Happy 25th Birthday to our beloved Corsa​​

An era famous for Britpop, shell suits and the Spice Girls, the 1990s was a standout decade for British culture that welcomed another icon in 1993 – the Vauxhall Corsa. A British classic in the motoring industry for the last 25 years, our beloved Corsa’s iconic design has expertly moved with the times, continually meeting the needs of motorists including families, as well as new and experienced drivers.

Cherished as Vauxhall’s best-selling model with over two million sold in the UK since its debut – the equivalent of nine purchases an hour – the Corsa is still as popular as ever. Now available in a number of top-of-the-range models and colours to meet the ever-growing desires of the market, the Corsa continues to be one of the UK’s favourites.

Did you know?

So, to mark the 25th birthday of one of the nation’s most beloved vehicles, here at Saltford Motor Services Limited we have looked at 25 facts you may not know about this iconic car:

  • The original Corsa was introduced in an advert with supermodels Kate Moss, Naomi Campbell, Christy Turlington and Linda Evangelista.
  • It was once claimed that about 70 per cent of learners buy the Corsa as their first car so they can drive the same model as they passed their test in.
  • Vauxhall has sold 9.86 million Corsas globally.
  • ‘Corsa’ means ‘race’ in Italian.
  • When Arctic Monkeys signed a deal with EMI publishing, lead vocalist Alex Turner celebrated by buying a Vauxhall Corsa.
  • The Corsa replaced the much-loved Vauxhall Nova.
  • Rapper Tinie Tempah, boxer Nicola Adams and ex Doctor Who actor Matt Smith all bought the Corsa as their first car.
  • Ex Doctor Who actor Matt Smith sold his Corsa on eBay for £6.3k, donating the fee to children’s charity Starlight.
  • In recent years, the most popular colour of the Corsa is grey, with 45,050 grey Corsas currently on British roads.
  • When the car first went to sale, it sold for £7,195 with the price rising by just £3,850 in its 25 years. Assuming an annual inflation rate of two per cent, it would be less expensive now than in 1993.
  • Vauxhall has sold 20,000 Corsas to the UK Police forces in the past ten years.
  • Original Corsa designer Richard Shaw still works at Vauxhall, and has risen through the ranks to Chief Designer for Interiors.
  • Famous celebs involved in campaigns for the Corsa include singer Sean Paul, model Claudia Schiffer, British Chef James Martin and fictional rock band The C’mons.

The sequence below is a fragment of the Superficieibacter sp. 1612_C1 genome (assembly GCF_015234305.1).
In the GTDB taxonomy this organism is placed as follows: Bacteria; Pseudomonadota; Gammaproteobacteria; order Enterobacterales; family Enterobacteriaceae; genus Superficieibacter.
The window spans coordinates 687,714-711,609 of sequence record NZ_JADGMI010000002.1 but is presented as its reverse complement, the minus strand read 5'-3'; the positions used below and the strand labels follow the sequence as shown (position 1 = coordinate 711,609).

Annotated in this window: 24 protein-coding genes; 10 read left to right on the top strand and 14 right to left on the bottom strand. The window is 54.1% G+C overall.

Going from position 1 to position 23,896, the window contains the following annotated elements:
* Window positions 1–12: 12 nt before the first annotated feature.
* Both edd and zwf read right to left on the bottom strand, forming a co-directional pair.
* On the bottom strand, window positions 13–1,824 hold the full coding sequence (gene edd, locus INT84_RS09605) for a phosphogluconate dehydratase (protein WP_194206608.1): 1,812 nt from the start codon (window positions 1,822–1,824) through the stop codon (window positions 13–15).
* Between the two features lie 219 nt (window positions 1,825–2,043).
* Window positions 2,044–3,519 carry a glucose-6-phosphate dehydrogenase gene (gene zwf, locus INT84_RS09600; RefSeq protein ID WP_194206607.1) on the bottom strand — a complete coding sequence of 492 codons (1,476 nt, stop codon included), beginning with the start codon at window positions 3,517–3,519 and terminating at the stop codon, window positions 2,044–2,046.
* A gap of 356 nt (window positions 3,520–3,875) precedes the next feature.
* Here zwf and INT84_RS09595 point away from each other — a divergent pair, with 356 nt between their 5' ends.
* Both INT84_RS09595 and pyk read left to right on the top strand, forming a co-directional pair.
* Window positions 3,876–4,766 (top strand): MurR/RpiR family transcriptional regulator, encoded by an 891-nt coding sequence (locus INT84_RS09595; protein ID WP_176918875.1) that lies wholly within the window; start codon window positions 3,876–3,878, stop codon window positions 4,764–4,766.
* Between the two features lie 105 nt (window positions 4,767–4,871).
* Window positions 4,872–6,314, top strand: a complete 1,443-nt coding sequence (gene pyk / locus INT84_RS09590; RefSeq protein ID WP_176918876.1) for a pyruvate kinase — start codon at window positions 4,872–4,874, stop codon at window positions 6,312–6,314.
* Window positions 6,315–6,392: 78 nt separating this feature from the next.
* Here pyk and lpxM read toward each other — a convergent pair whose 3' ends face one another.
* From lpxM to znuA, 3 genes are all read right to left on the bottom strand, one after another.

• Vauxhall has supplied thousands of Corsas to driving schools including BSM, Red and Hitachi Capital.
  • British artist Alex Chinneck designed a gravity-defying illusionary piece of artwork which saw the artist suspend a Corsa fifteen feet in the air at London’s Southbank Centre.
  • In 2017, Vauxhall renamed its yellow colour to Maddox Yellow to show support for pensioner Peter Maddox, who’s yellow Corsa was vandalised.
  • The Corsa is one of the most popular used cars bought, with 63,000 sold each year through Network Q, the best place to buy a used Vauxhall.
  • Over 100 models of the Corsa have featured in the annual Vauxhall Art Car Boot Fair at locations across the UK for the past thirteen years.
  • The latest generation of the Corsa is available in 13 colours.
  • Some Corsa models have a hidden shark on the hinge of the glove compartment.
  • Unusual Corsa models have included a convertible version and a sporty pick-up.
  • In 2014, the prototype fourth generation Corsa attempted to achieve a Guinness World Record for the world’s “largest GPS Drawing”.
  • Vauxhall created a pair of bespoke headphones in the shape of a Corsa to help launch the fifth year of the UK Beatbox Championships in 2011.
  • The Corsa previously shared some of the same parts with sports car, the Lotus Elise.
  • A new electric Corsa model will be launching in 2019 – Vauxhall’s first electric Corsa.

So there you have it; 25 facts you probably didn’t know about the classic Corsa. If you’re interested in booking a test drive in the supermini or any of our Vauxhall models, get in touch here.